Scorsese waltzes with David Johansen in ‘Personality Crisis’


NEW YORK (AP) – Martin Scorsese was knee-deep in preparation for “Killers of the Flower Moon” when Mara Hennessey reached out to invite him to see David Johansen. The former frontman for the trailblazing 1970s proto-punk band the New York Dolls – and Hennessey’s husband – was performing a new show at the Café Carlyle.

Scorsese, a longtime fan of Johansen (he had once played the Dolls to rile up his actors for a fight scene), went eagerly with a handful of others, including his frequent documentary collaborator David Tedeschi. There, they saw Johansen perform a lounge act of grit and grace.

Here was a downtown fixture relocated to one of uptown’s swankiest rooms. As his pompadoured alter ego, Buster Poindexter, Johansen was performing stripped-down versions of his own songs and Dolls hits, with plenty of reflective, comic interludes. Scorsese, smitten by Johansen’s performance, immediately resolved to shoot it – the still ringing echo of a vanished New York.

“It was just a natural feel: We have to do this,” Scorsese explained in an interview. “We have to capture it before it goes.”

“Personality Crisis: One Night Only,” which debuts Friday on Showtime, is the result, mixing footage Scorsese and co-director David Tedeschi shot over two nights at the Carlyle in January 2020 with flashbacks through Johansen’s wildly varied career and intimate interviews taped during the pandemic by Johansen and Hennessey’s daughter, Leah.

Like Scorsese’s recent Netflix series “Pretend It’s a City” with Fran Lebowitz, it’s also a portrait of a still clarion, still vibrant New York voice in a city that now hardly resembles the one they were all forged in.

“The environment that he came out of in the ’70s, in a way, I’m still there,” says Scorsese, whose third feature film, “Mean Streets,” debuted the same year as the Dolls’ first album. “It has to do with New York because we live in New York. I’m not doing L.A. I’m not doing Chicago. I live in New York. And this is a part of where I came from. It turns out that it’s changed, it’s finished, it’s gone, it’s going somewhere else.”

Time is much on the mind of Scorsese, 80, who in a month will debut at Cannes “Killers of the Flower Moon,” his sprawling adaptation of David Grann’s bestseller about a series of murders of members of the Osage tribe in 1920s Oklahoma. The scope of the Apple release – with a budget of $200 million and a reported runtime of nearly four hours – makes it, like “The Irishman,” one of Scorsese’s biggest undertakings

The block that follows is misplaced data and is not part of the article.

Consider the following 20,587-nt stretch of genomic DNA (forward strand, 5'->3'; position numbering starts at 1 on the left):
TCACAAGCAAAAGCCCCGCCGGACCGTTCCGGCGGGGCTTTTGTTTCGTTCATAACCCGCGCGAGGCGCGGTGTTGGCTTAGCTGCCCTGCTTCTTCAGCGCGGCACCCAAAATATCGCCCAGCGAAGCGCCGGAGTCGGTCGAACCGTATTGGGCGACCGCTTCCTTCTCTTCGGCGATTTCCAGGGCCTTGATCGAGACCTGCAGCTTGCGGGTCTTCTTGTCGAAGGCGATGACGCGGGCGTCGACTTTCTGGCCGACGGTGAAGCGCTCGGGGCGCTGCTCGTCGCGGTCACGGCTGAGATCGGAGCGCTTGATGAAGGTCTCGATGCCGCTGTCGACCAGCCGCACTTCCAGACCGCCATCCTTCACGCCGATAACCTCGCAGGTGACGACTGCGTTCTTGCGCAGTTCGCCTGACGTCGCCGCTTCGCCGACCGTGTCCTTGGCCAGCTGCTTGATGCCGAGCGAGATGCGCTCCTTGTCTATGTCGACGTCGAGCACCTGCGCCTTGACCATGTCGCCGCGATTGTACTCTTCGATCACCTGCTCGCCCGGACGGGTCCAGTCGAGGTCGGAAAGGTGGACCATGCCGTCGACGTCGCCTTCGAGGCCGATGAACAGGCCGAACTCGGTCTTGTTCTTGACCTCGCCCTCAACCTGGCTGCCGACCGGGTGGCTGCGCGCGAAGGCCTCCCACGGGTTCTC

“Personality Crisis,” sandwiched between two monumental masterworks, a stirringly intimate contrast.

“I was surprised by how much I liked it,” says Johansen. “I hardly cringed.”

The Staten Island-born Johansen, now 73, was a pivotal figure of ’70s East Village New York and the New York Dolls presaged the punk movement. Since then, he’s reinvented himself as the lounge-singing Buster Poindexter, who had the 1980s hit “Hot Hot Hot” (a song that Johansen now more or less disowns). He’s acted, too. Many will remember Johansen as the taxi-driving ghost of Christmas past in “Scrooged.”

Part of the joy of “Personality Crisis” is that it takes Johansen – so often associated with particular eras of rock – out of those contexts. Here, he’s simply a gravel-voiced lounge lizard supreme – a rock ‘n’ roll survivor with the anecdotes to go with it.

“It’s not a rock doc,” says Hennessey. “To me, it’s a portrait of an artist.”

Almost since the beginning, Scorsese has toggled between narrative features and documentaries, though he and Tedeschi don’t love the term “documentary.” (“We’d rather have fun,” says Tedeschi.) Each are simply films, Scorsese says, with different rhythms, choreographies and grammar. And they inform each other, a back-and-forth alchemy that began with 1974’s “Italian American,” a dialogue with his parents released in between “Mean Streets” and “Alice Doesn’t Live Here Anymore.”

“These films that David and I do free me to think differently about the narrative films I’m making. The narrative films I’m making are becoming more like novels. These are not quite,” says Scorsese. “Sometimes you get locked in by what’s around you and the way things are supposed to be done. ‘Italian American,’ I just hold the camera on my mother and my father speaking and it was interesting. It changed everything for me.”

“Personality Crisis” likewise influenced “Killers of the Flower Moon.” Several songs Scorsese heard while listening to Johansen’s wide-ranging satellite radio show “Mansion of Fun” made it into the movie, including Mamie Smith’s “Crazy Blues.” Charlie Musselwhite plays harmonica alongside Johansen in “Personality Crisis”; he also, by coincidence, is an actor in “Killers of the Flower Moon.”

“They just seem to come together,” says Scorsese of his nonfiction and fiction films.


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